One morning, about 17 years into my career, as I sat down in front of my terminal to begin a day's coding, a thought occurred to me. I knew, with the certainty of muscle memory, that any idea I could think up, I could turn into working code. What was more important, I realized that this hadn't been true a year ago. There were things I wouldn't have dared attempt because they seemed to me too hard or ill-defined.
Seventeen years is a long time to master a craft. I'm sure there are people who became master craftsmen in fewer years. I'm also sure that anyone who thinks they have mastered software development in one year, or in five, is delusional. Mastering the craft of software development is like mastering a martial art, sport, or musical instrument. There are aspects of the craft that just take time to develop. There are no shortcuts.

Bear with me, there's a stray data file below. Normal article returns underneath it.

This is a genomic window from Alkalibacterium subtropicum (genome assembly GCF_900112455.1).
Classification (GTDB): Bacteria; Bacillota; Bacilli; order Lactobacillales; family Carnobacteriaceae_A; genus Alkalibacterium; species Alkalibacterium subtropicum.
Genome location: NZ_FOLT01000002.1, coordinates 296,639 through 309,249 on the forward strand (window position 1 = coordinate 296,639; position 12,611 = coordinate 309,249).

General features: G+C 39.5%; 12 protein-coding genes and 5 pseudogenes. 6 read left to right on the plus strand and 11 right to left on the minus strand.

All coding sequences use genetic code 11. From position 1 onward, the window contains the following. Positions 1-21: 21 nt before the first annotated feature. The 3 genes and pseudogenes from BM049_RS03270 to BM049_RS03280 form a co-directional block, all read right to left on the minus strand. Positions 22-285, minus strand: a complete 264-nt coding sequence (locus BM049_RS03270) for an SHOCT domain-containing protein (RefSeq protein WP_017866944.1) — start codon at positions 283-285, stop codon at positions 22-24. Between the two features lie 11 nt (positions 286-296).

You are an Old Hand when you know you are one, with the certainty of completely internalized reflexes. There is no test. There is no certification. There is no course of study. You cannot buy mastery with any currency but time and practice.
That does not mean you cannot improve. Mastery is only obtained through study, but study doesn't lead to mastery. Study does lead to knowledge, and to improved practice. But mastery comes from a different well.
Mastery doesn't mean you cannot improve either. With considerably more years practice behind me, I find coding tasks come easier and easier. And I'm still learning too.